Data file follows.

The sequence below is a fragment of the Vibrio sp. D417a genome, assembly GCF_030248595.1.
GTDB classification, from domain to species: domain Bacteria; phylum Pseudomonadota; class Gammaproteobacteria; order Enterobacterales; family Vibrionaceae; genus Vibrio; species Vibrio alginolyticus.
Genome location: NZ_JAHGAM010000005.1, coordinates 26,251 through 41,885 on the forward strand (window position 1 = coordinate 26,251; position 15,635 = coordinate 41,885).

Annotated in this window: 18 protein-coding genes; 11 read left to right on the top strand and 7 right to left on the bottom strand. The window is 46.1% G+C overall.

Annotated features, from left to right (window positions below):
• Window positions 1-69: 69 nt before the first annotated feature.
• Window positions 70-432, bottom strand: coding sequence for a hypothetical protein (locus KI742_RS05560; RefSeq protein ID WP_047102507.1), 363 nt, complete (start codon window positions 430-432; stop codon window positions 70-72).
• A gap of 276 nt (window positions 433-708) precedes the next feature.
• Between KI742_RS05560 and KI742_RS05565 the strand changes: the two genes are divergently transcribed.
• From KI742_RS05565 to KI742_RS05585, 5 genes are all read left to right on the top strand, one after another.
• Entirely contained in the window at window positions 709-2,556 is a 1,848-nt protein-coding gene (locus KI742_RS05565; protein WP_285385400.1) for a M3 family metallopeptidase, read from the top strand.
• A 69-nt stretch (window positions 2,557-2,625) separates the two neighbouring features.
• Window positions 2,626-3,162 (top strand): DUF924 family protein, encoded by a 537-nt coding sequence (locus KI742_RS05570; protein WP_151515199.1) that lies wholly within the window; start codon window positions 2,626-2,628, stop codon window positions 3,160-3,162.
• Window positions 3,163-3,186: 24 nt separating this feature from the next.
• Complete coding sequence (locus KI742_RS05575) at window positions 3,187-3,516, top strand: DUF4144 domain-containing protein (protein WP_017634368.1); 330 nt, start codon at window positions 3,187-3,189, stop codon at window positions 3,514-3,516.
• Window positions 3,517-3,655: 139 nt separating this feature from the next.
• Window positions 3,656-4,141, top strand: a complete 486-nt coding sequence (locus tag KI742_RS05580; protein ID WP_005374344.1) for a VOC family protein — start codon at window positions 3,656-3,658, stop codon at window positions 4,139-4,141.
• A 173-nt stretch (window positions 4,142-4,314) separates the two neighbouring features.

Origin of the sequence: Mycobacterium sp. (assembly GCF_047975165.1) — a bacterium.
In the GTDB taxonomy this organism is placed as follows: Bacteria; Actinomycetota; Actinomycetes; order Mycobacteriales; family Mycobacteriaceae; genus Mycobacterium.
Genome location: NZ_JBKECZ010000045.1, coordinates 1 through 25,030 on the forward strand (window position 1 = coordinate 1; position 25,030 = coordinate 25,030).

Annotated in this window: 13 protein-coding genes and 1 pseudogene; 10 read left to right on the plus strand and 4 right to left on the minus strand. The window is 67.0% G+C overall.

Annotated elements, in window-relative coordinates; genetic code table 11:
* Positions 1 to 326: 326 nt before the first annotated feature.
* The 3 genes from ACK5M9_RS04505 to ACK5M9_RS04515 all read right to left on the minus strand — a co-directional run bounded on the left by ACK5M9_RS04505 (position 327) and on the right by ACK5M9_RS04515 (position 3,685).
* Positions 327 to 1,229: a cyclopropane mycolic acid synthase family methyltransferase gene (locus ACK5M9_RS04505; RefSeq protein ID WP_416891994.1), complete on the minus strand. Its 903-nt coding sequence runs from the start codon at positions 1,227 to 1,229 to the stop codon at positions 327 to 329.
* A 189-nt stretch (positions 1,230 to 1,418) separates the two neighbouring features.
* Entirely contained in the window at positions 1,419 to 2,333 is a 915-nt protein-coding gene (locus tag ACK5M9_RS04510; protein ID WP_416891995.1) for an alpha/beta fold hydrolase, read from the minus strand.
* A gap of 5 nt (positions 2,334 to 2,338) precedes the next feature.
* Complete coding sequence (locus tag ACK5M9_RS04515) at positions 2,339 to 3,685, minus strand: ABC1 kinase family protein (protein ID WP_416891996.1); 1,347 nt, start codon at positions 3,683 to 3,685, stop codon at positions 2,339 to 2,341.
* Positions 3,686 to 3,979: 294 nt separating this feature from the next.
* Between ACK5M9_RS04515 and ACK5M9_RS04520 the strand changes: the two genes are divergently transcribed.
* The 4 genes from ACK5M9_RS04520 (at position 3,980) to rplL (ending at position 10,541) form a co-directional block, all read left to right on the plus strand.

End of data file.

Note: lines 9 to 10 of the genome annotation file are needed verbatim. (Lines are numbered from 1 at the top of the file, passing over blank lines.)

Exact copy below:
• Between KI742_RS05560 and KI742_RS05565 the strand changes: the two genes are divergently transcribed.
• From KI742_RS05565 to KI742_RS05585, 5 genes are all read left to right on the top strand, one after another.